Civil liberties advocates warned that some of our most basic freedoms were being put at risk. The bill, known as the USA PATRIOT Act, gives federal authorities unprecedented latitude in monitoring private communications and expands the way such data is shared among federal agencies.
AMY GOODMAN: Bush’s signing of the bill garnered little newspaper coverage over the weekend and almost none of the major networks, even as civil liberties advocates warned that some of our most basic freedoms were being put at risk. The bill, known as the USA PATRIOT Act, gives federal authorities unprecedented latitude in monitoring private communications and expands the way such data is shared among federal agencies. The House of Representatives passed the bill overwhelmingly on Wednesday, and the Senate on Thursday approved the measure 98 to 1. Russell Feingold , the Democratic Senator from Wisconsin, cast the only dissenting vote.
Attorney General John Ashcroft vowed immediately to begin using his new powers saying, “If you overstay your visas even by 1 day, we will arrest you.” He told this to a conference of mayors who pledged that criminal suspects who commit the most minor of infractions will be put in jail and put in custody as long as possible. Federal officials have arrested and detained nearly 1,000 people since September 11th, nearly all of them immigrants and people of Middle Eastern descent. Most have been held on no evidence and with little or no access to lawyers, and this, privacy and civil liberties advocates caution, could be just the beginning. We’re joined now by Michael Ratner who’s with the Center for Constitutional Rights.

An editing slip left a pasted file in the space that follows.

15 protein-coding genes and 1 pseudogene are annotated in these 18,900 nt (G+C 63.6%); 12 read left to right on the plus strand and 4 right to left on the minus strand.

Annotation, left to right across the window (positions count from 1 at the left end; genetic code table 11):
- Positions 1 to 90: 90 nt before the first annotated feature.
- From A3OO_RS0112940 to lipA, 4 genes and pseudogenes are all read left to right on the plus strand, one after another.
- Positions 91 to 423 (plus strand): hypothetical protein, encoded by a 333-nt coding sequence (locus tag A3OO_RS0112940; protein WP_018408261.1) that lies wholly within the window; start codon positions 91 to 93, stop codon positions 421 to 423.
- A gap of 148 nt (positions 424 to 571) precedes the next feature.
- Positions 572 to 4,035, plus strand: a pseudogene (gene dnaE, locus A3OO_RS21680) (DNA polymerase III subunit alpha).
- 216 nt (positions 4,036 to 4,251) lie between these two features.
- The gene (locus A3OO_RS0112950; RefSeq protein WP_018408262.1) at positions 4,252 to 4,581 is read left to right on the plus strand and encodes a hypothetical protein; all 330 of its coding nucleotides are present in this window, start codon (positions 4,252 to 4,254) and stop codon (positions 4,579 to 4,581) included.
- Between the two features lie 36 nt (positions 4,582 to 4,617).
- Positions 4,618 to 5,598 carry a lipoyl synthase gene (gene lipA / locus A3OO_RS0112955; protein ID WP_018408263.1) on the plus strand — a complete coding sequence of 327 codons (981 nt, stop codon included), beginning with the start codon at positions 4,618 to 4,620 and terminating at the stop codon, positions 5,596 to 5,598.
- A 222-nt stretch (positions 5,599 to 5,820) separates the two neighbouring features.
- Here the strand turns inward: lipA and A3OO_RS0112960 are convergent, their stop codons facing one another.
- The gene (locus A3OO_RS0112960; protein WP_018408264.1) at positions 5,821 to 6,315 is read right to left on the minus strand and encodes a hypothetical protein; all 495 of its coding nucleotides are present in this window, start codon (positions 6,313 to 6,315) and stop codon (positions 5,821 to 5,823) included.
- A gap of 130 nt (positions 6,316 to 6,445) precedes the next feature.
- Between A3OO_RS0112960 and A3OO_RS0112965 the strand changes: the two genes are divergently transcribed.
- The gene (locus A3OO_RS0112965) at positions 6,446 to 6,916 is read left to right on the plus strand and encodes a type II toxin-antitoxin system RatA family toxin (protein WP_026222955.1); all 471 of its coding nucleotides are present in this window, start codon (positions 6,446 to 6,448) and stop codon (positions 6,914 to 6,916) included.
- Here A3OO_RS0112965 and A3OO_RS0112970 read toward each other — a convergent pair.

Welcome to the War and Peace Report.
MICHAEL RATNER: Good morning, Amy.
AMY GOODMAN: It’s great to have you with us. I saw something quite amazing yesterday on one of the TV talk shows. It was one of the editors of the National Review saying that if you look at how many people have been detained since September 11th, 1,000, and you look at the number of points that the Dow Jones Industrial has picked up, the stock market, 1,000, there’s a direct correlation, and that that’s what we need. For every person detained, that Wall Street and just the general climate will pick up. Your response?
MICHAEL RATNER: Those detentions really have not gotten the attention they should, but it is true, I think, that the country feels more comfortable when we arrest, or at least many people in the country do, when we arrest hundreds, if not thousands, of people, when we pass laws that give us the illusion that we’re safer, but we’re really not. I think that’s what he’s saying. If we make this place into essentially a fortress America, then people will feel safe. It’s a false illusion of safety. It’s a false illusion because we have a 5,000 mile border with Canada. I don’t care what kind of laws you pass. You can’t stop people from coming in. It’s a false illusion because unless you look at the root causes of why America is hated, of why the attacks, you’re not going to be able to stop terrorism. I think in the psyche of the Americans , and I think that’s what this legislation on one level is about, is about making people feel that they’re safer.
AMY GOODMAN: You did a piece in Le Monde, the French newspaper , dissecting the legislation. I don’t think people are very well-aware, also with it being passed on a Friday, newspapers Saturday being the least read, and anyway, TV is what most manufactures consent or shapes public opinion, and we haven’t seen much of this, what this legislation is about.